Probably not enough if you’re on methotrexate for arthritis and trying to avoid side effects. The amount of folic acid in common multis is 400 micrograms for most adults, and up to 800 micrograms for women who are pregnant or planning to be.

But for arthritis patients, “we recommend taking a supplement with at least 1,000 micrograms, and some patients report fewer MTX side effects taking 2,000 micrograms or more,” says Dr. Schmajuk.


5. Do I need a prescription for that amount of folic acid?

The daily doses of folic acid usually recommended by rheumatologists are available over the counter, but some doctors prescribe a 5 mg dose (that’s 5,000 micrograms) to use once a week. After folic acid is consumed, it’s converted to its active form in the body by the action of an enzyme.

Another form of folate, called folinic acid, is already metabolically active and doesn’t require the enzyme conversion. Folinic acid (also called leucovorin) requires a prescription and is usually taken as a 5 mg dose once a week. The Cochrane Review found that folic acid and folinic acid have similar power to reduce MTX side effects. Rheumate, a medical food that contains folate, vitamin B12, and curcumin, also requires a prescription.

“I rarely use folinic acid, as it is costly and, for most patients, provides no additional benefit,” says Dr. Steiman.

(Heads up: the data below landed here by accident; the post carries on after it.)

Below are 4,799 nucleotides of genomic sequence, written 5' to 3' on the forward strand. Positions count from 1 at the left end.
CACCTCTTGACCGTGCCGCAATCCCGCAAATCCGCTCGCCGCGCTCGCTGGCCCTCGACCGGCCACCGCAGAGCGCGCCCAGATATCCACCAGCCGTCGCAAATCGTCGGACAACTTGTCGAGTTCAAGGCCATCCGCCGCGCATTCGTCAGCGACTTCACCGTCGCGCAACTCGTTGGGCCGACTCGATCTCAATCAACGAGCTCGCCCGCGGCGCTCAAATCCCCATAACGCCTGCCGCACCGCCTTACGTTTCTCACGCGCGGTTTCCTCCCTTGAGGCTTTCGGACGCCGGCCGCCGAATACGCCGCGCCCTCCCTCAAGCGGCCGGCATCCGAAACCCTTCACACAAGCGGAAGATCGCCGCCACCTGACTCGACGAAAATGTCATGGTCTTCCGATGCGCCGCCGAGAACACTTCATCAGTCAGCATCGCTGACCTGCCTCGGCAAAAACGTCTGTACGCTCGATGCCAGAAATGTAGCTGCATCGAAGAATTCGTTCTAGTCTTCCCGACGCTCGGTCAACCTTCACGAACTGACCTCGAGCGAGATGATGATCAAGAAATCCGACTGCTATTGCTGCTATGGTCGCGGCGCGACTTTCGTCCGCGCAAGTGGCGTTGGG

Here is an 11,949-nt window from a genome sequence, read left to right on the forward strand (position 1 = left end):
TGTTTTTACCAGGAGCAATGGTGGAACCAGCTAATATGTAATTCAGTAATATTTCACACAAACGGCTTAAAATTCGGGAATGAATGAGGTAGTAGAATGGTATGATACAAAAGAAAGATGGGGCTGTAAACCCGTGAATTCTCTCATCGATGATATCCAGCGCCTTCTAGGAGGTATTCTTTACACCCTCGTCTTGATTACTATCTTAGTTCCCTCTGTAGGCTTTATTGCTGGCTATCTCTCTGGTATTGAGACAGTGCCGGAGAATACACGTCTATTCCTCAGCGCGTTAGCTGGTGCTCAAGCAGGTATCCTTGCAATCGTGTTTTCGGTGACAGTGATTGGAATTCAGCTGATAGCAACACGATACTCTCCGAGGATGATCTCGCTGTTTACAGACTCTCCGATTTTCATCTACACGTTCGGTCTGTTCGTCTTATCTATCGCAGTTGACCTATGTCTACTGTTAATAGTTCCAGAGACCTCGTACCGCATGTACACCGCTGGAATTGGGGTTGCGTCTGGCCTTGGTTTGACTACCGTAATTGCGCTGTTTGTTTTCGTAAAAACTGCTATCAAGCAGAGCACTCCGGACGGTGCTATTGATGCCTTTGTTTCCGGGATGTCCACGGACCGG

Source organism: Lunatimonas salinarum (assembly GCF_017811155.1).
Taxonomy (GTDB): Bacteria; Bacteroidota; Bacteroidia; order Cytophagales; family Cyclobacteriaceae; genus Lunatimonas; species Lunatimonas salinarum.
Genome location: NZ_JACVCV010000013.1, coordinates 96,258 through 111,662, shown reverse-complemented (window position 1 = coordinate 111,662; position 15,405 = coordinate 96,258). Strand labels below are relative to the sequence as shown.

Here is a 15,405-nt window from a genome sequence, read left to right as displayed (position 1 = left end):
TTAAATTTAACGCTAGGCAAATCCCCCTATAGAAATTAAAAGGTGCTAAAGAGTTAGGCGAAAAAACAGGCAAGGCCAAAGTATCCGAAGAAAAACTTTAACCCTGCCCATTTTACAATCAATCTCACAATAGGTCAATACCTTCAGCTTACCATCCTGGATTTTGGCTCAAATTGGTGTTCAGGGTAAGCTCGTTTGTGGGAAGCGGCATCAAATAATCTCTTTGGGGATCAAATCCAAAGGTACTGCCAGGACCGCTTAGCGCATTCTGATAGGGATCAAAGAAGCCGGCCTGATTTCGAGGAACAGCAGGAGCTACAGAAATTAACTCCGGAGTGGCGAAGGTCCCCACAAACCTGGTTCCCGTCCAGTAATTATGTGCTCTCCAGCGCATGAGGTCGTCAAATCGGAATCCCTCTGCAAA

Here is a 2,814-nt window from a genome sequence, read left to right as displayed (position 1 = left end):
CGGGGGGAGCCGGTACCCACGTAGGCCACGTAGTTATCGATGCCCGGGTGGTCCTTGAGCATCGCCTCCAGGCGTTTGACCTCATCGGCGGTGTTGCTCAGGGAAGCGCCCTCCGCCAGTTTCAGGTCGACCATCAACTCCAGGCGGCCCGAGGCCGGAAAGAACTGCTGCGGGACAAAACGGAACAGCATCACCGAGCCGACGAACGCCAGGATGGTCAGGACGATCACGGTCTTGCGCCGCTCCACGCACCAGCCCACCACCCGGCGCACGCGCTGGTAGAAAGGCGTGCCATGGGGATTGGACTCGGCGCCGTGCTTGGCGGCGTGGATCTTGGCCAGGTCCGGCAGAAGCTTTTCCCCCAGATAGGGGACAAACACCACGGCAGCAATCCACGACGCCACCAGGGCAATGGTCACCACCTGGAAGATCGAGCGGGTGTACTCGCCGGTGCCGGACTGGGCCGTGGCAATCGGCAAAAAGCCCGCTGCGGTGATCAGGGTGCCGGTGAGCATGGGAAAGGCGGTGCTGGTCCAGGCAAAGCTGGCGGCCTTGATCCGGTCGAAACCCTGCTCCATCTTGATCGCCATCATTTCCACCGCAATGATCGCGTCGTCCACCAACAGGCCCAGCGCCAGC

6. When should I take folic acid?

Take your folic acid supplement as directed (either daily or weekly), with or without food. You may hear people suggest that you skip taking folic acid the same day that you take your methotrexate, but the jury is out on the benefit of doing this.

“There are studies suggesting no decrease in the efficacy of MTX if taken the same day as folic acid, but the same may not be true for folinic acid. Still, many of us still prescribe folic acid six days a week as a matter of convention. There’s no strong scientific rationale for one regimen over another,” Dr. Steiman says. Ask your doctor what they suggest, and go with that.


7. Can I get enough vitamin B9 through my diet and skip supplements altogether?

Not as much as you need if you take MTX. However, you can raise your intake by enjoying these folate-rich foods:


  • Breads, cornmeal, flour, pasta, and cereal fortified with folic acid;
  • Foods that naturally contain more than 20 percent of the standard recommended intake in each serving, such as beef liver, spinach, black-eyed peas, asparagus, and Brussel sprouts.


8. Are there any risks to taking folic acid supplements?

“It’s a very safe supplement taken in the doses we prescribe,” says Dr. Schmajuk.


9. What if my doctor doesn’t mention folic acid to me?

Bring it up. When Dr. Schmajuk and her colleagues examined records from the Veterans Administration, they found that about one in four rheumatoid arthritis patients prescribed methotrexate were not prescribed folic acid. Patients treated by rheumatologists were more likely to be given folic acid than those seeing other doctors.